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Pirates notebook: Inge scratched with sore right shoulder

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Christopher Horner | Tribune-Review
The Pirates' Brandon Inge scores past Red Sox catcher Christian Vazquez during a spring training game Wednesday, March 6, 2013, in Fort Myers, Fla.
Friday, March 22, 2013, 8:51 a.m.
 

BRADENTON, Fla. — Brandon Inge still is feeling the effects of an errant pitch that smacked him on the right shoulder blade nine days ago.

Due to lingering soreness, the utility player was scratched from the Pirates' lineup about two hours before the game Friday against the Tampa Bay Rays. X-rays taken Thursday were negative.

Inge said the injury is not related to surgery he had on that shoulder in September. Inge played in three games after being hit by the pitch, but the discomfort — he described it as a stabbing pain — has not subsided.

“It's one of those bone bruises that you can't do much with it,” Inge said. “Coming off surgery, I'm trying to be as smart as possible with it. It's a minor ache, and I need to let it quiet down.”

Inge, 35, is in camp on a minor league contract and is in the running for a bench job. He can opt out if he's not on the Pirates' 25-man roster by Sunday, in which case the Pirates would have until Tuesday to either let him go or put him on the roster.

“I know they're under the gun, trying to put their team together,” Inge said. “I'm not trying to hold them up, but at the same time, it is spring training. All I'm thinking right now is, I like this ballclub and I want to be a part of it. They can do whatever they want. I'm not going to be mad at them either way.”

Morris among 3 cuts

Infielders Ivan De Jesus Jr. and Jared Goedert were reassigned to minor league camp, and reliever Bryan Morris was optioned to Triple-A Indianapolis. There are 37 players left in camp.

In seven outings, Morris had a 5.14 ERA and 1.14 WHIP. He worked seven innings and yielded three hits and five walks and struck out four.

“I'm not going to say I didn't get enough innings or I got too many,” Morris said. “Whenever I got my opportunities, I wasn't as sharp as I should have been. That's part of the game. Hopefully I can go down there and get back to what I need to be doing.”

Morris was granted a special fourth minor league option this year, which made it an easier call to send him back to Indy.

“That's the unfortunate part about decisions this late in camp: Sometimes, (options) come into play when there's not clear separation,” general manager Neal Huntington said. “There's very little doubt Bryan is going to help us at some point this summer. It allows him to go down and refine some things. When he does that, he's going to be a very good major league pitcher for a long time.”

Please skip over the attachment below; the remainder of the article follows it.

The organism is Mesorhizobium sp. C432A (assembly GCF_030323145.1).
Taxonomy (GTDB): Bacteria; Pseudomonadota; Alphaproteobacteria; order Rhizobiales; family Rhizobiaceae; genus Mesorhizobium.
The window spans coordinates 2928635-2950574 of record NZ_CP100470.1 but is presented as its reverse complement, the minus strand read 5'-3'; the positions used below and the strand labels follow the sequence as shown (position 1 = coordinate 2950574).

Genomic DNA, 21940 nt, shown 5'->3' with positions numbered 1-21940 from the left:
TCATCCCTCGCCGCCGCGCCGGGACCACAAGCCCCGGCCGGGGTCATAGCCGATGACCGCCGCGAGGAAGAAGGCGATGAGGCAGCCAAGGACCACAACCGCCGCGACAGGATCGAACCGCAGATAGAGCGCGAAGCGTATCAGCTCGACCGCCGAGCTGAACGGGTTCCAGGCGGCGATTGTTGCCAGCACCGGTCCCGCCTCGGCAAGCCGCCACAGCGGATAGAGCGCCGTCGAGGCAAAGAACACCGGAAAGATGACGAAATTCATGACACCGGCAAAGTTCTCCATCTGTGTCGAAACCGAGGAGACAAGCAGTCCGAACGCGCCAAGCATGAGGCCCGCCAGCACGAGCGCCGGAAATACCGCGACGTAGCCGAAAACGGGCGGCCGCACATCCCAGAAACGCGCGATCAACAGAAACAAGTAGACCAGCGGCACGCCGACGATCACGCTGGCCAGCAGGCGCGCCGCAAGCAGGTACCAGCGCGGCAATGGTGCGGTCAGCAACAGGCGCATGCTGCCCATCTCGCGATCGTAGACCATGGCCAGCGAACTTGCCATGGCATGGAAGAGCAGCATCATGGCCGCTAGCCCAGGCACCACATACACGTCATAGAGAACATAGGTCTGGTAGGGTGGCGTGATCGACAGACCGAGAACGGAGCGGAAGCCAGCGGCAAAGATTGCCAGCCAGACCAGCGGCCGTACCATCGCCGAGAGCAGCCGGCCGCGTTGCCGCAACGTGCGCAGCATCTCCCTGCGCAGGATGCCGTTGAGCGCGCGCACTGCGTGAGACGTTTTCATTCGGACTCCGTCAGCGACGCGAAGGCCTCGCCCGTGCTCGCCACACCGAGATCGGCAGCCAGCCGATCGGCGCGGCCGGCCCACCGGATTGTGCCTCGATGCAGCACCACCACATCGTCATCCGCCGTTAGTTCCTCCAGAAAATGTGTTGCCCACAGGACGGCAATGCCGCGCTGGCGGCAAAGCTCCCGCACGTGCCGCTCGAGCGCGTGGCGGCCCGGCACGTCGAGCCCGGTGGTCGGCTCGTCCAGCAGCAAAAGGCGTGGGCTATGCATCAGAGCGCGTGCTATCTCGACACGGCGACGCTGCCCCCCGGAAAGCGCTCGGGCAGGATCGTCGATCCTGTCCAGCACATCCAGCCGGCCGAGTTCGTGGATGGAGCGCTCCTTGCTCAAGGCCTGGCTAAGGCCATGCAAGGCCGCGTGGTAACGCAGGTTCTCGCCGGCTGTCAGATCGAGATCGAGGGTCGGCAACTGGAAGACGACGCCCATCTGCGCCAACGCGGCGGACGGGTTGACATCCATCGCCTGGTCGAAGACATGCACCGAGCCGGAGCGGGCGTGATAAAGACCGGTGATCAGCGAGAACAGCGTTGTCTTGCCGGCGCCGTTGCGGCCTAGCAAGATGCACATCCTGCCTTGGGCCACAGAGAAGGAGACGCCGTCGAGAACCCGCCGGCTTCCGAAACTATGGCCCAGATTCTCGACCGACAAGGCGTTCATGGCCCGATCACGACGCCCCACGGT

Take a number

A bright yellow workout jersey bearing No. 80 hung in John McDonald's locker Friday when he checked into training camp. It's a number better suited for a rookie — or a wide receiver — than for a 14-year veteran.

“I think it's negotiable,” McDonald said with a laugh. “As long as I've got a spot in the locker room, I'm happy. My first year, I was No. 72 and the last seat in the locker room in Cleveland. John Hart walked by, smacked me on the shoulder and said, ‘At least you've got a chair.' I said, ‘Absolutely.' All I wanted was to look around the room and see all those big leaguers.”

The Pirates are McDonald's fifth big league employer. He's only played in 100-plus games twice in his career, but he's happy for the opportunity for a bench job in Pittsburgh.

“When you're wearing a major league uniform, you can't look at it as a negative,” McDonald said. “I try to instill that in younger players. I tell them they should appreciate putting on one of these 30 (teams') unis. I'm real excited to be part of this.”

Karstens, Watson on track

Righty Jeff Karstens (biceps tendinitis) has yet to pitch in a Grapefruit League game, although he's gotten in some work with minor leaguers at Pirate City. The Pirates won't need their No. 5 starter until April 7, so Karstens has time to get into game shape.

“For us, it's not a matter of seeing him against ‘A' game competition,” Huntington said. “It's a matter of him getting his pitches and getting built up and how is his stuff responding.”

Reliever Tony Watson (sore lat) yielded three runs in one inning Wednesday, his first outing since Feb. 28, but Huntington is not worried.

“His stuff was encouraging,” Huntington said. “We saw his velocity at 88 to 94 mph. We saw some sharp breaking balls. We also saw some signs of rust. But we do feel we've got enough time left in camp to get the rust knocked off and he'll be ready to go.”

Around the horn

Right-hander A.J. Burnett threw 101 pitches in five innings in a minor league game at Pirate City. Burnett scuffled a bit, but the Pirates did not release specifics about his outing. ... Management hasn't decided whether it will bring extra players beyond the 25-man active roster to Altoona for the March 30 exhibition game against the Curve. In recent years, several minor leaguers also made the trip to Philadelphia for preseason finales.

Rob Biertempfel is a staff writer for Trib Total Media. Reach him at rbiertempfel@tribweb.com or via Twitter @BiertempfelTrib.

 

 

 
 


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